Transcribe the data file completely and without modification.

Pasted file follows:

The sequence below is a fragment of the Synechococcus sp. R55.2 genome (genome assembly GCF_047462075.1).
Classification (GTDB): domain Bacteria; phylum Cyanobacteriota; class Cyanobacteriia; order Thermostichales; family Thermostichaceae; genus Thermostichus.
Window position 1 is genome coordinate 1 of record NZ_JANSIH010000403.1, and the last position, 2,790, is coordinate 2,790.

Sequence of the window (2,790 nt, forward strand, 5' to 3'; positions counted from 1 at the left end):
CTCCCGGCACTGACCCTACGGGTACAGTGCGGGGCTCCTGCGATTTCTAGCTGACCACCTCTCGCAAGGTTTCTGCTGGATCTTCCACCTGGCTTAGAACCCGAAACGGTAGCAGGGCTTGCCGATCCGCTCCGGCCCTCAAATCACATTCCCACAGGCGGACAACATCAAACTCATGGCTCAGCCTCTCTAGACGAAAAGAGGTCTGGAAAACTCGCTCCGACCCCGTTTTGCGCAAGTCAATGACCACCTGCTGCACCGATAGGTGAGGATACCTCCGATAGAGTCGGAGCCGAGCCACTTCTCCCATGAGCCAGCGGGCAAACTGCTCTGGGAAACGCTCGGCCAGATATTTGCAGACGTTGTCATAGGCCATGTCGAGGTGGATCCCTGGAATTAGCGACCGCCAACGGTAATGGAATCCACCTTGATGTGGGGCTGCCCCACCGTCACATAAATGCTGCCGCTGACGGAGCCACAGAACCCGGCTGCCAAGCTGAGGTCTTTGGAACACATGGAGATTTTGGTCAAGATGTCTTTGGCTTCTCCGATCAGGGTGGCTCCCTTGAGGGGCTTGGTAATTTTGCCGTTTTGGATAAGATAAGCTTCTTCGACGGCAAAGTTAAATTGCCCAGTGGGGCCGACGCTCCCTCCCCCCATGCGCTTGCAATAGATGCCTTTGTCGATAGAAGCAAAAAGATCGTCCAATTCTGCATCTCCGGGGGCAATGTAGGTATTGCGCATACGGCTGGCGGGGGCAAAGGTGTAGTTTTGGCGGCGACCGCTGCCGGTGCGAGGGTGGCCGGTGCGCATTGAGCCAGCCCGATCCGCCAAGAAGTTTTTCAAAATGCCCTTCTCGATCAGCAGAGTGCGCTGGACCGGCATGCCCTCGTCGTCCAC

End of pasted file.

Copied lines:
The sequence below is a fragment of the Synechococcus sp. R55.2 genome (genome assembly GCF_047462075.1).
Classification (GTDB): domain Bacteria; phylum Cyanobacteriota; class Cyanobacteriia; order Thermostichales; family Thermostichaceae; genus Thermostichus.
Window position 1 is genome coordinate 1 of record NZ_JANSIH010000403.1, and the last position, 2,790, is coordinate 2,790.

Sequence of the window (2,790 nt, forward strand, 5' to 3'; positions counted from 1 at the left end):
CTCCCGGCACTGACCCTACGGGTACAGTGCGGGGCTCCTGCGATTTCTAGCTGACCACCTCTCGCAAGGTTTCTGCTGGATCTTCCACCTGGCTTAGAACCCGAAACGGTAGCAGGGCTTGCCGATCCGCTCCGGCCCTCAAATCACATTCCCACAGGCGGACAACATCAAACTCATGGCTCAGCCTCTCTAGACGAAAAGAGGTCTGGAAAACTCGCTCCGACCCCGTTTTGCGCAAGTCAATGACCACCTGCTGCACCGATAGGTGAGGATACCTCCGATAGAGTCGGAGCCGAGCCACTTCTCCCATGAGCCAGCGGGCAAACTGCTCTGGGAAACGCTCGGCCAGATATTTGCAGACGTTGTCATAGGCCATGTCGAGGTGGATCCCTGGAATTAGCGACCGCCAACGGTAATGGAATCCACCTTGATGTGGGGCTGCCCCACCGTCACATAAATGCTGCCGCTGACGGAGCCACAGAACCCGGCTGCCAAGCTGAGGTCTTTGGAACACATGGAGATTTTGGTCAAGATGTCTTTGGCTTCTCCGATCAGGGTGGCTCCCTTGAGGGGCTTGGTAATTTTGCCGTTTTGGATAAGATAAGCTTCTTCGACGGCAAAGTTAAATTGCCCAGTGGGGCCGACGCTCCCTCCCCCCATGCGCTTGCAATAGATGCCTTTGTCGATAGAAGCAAAAAGATCGTCCAATTCTGCATCTCCGGGGGCAATGTAGGTATTGCGCATACGGCTGGCGGGGGCAAAGGTGTAGTTTTGGCGGCGACCGCTGCCGGTGCGAGGGTGGCCGGTGCGCATTGAGCCAGCCCGATCCGCCAAGAAGTTTTTCAAAATGCCCTTCTCGATCAGCAGAGTGCGCTGGACCGGCATGCCCTCGTCGTCCAC